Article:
Day 631: Slash With Pinache

originally published September 22, 2013

I’m not going to lie, today’s topic passed the border between odd and skull-thwackingly screwy about a mile and a half ago, didn’t pay the toll and stomped on the gas without losing a beat. As a writer who has often struggled in the snowy scavenger hunt for inspiration, I understand that stomping out a wholly new and fresh path can be daunting. This is why I don’t have a problem with fan-fiction, at least as an exercise.

Frowning at a blank screen, refusing to plunk a single consonant onto the page until you’re certain your characters will be afforded the appropriate amount of depth and intrigue is not going to make you a writer. If it helps to grease your gears by penning a fresh adventure starring Ferris Bueller and his buddy Cameron, go for it.

Just don’t ask me to read it. And if your fresh adventure involves the two characters having sweaty sex in the passenger seat of that 1961 Ferrari GT California, then… well, now you’re riding down the crazed highway of today’s topic. Yes, this is a real thing and they call it slash fiction.

Slash fiction is not, as some may believe, just another bi-product of the twisted collective brain-squirts known as the internet. Its origins date back to the late 1970’s, when people (often young female fans) began penning fan-fiction involving Captain Kirk and Mr. Spock in a relationship that stretches its toes a little beyond the implied bromance of the show. These stories were usually differentiated from the standard fan-fic entries via punctuation; a Kirk & Spock story was simply a tale of the two characters, but a Kirk/Spock story could include hand-holding, kissing, or some full-on Vulcan wang-melding.

This would be so easy to dismiss as the squishy hormone-soaked hammerings of teenage girls upon hungry typewriters, except that as early as 1985 respected authors like Joanna Russ were looking at the phenomenon through academic eyes. By definition slash fiction involves male characters, which suggests either an unprecedented expression of homosexual tolerance in the late 20th century or a curiosity regarding the boundaries of a close male-male friendship.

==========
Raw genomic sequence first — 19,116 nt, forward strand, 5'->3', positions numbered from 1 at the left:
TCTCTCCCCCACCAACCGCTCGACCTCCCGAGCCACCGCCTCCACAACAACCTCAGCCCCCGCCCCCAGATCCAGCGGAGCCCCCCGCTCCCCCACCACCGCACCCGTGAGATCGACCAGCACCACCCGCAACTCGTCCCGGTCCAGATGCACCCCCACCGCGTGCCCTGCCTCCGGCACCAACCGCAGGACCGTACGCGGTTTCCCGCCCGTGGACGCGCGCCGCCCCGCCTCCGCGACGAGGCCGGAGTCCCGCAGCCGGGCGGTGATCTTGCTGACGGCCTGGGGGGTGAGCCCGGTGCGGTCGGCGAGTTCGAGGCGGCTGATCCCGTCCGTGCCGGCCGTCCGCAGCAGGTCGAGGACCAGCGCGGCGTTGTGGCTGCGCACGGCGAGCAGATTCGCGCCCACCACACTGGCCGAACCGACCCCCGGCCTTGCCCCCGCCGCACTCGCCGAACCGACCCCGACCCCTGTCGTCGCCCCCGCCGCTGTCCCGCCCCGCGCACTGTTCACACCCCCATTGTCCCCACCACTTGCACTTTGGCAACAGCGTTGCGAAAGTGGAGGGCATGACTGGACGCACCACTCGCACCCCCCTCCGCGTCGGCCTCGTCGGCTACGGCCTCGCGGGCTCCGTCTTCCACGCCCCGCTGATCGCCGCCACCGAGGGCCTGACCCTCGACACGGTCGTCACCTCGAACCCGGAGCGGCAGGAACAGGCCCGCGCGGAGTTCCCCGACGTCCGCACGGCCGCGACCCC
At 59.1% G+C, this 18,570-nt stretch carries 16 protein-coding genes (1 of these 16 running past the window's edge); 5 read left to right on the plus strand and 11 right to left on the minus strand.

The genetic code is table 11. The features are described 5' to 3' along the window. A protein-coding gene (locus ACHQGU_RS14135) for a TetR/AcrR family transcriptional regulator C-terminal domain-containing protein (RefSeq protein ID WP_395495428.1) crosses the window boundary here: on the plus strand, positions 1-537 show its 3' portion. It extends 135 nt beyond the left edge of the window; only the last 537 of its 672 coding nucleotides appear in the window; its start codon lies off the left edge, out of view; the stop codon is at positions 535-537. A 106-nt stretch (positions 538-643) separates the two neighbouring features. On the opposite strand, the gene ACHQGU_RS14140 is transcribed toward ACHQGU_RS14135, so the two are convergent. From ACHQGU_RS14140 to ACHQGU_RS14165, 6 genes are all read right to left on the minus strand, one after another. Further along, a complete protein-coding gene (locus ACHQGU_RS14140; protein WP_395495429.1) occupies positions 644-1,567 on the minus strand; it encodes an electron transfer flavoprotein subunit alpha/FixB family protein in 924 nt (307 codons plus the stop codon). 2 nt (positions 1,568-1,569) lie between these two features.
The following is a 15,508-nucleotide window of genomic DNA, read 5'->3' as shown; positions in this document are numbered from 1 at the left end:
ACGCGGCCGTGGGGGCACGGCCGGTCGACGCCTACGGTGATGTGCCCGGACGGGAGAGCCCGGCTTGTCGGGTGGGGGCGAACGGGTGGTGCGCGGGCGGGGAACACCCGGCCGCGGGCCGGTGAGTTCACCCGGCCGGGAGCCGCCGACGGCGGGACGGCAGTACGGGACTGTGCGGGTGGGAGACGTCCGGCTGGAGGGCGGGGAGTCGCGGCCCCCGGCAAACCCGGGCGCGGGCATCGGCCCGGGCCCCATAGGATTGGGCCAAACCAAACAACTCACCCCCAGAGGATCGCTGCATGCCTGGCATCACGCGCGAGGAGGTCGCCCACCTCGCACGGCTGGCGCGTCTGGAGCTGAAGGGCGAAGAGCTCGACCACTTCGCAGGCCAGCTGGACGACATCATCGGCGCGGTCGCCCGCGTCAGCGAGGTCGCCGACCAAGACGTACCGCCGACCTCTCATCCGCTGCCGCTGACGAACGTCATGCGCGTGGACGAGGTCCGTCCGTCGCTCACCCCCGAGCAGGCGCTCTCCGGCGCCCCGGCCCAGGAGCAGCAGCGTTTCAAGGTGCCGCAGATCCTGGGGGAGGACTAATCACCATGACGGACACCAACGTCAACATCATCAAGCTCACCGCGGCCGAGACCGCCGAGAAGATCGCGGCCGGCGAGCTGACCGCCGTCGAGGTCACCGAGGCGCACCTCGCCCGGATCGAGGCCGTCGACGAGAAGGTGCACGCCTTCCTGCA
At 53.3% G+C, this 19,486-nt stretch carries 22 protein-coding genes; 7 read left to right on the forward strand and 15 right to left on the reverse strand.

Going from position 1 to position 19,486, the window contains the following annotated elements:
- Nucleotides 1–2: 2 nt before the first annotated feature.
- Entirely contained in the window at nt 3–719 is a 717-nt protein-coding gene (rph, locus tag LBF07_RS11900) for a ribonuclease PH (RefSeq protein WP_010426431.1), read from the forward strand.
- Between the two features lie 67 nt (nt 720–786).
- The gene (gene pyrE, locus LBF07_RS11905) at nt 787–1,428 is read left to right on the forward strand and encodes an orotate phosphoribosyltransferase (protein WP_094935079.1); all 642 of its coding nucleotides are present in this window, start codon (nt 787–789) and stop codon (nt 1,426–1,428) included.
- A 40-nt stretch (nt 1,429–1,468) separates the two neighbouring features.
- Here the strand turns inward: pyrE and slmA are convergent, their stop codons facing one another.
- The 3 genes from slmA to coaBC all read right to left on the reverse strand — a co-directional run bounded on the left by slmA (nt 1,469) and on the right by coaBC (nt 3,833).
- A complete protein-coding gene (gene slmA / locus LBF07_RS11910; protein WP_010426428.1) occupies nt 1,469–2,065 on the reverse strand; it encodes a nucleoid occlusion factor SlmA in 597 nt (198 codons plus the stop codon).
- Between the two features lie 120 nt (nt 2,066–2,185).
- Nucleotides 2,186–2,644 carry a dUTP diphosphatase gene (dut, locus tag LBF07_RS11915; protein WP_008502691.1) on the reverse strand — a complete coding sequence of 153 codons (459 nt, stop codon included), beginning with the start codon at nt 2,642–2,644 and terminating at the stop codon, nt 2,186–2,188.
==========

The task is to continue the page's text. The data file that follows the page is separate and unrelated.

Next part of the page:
These were the early days of fandom, when devotees had to share their mutual love of a movie or show via postage, phone calls or meeting in person. While I have no idea how someone would approach a friend and say, “Dude, I just wrote this story. Starsky totally does Hutch on the hood of his Gran Torino,” somehow these stories were written and distributed en masse among those who weren’t completely skeeved out by the idea.

Slash fiction has never been embraced as a key component of queer theory, that post-structuralist analysis of homosexuality in culture. While it’s significant that the majority of slash involves man-on-man action, its authors are often foregoing a textured and thoughtful analysis of the homosexual experience. That said, the genre stands in complete opposition of the mandatorily hetero romances that have defined sci-fi and fantasy throughout most of history. So while this stuff won’t be compiled in leather-bound tomes in your local library, there is a cultural statement being made here.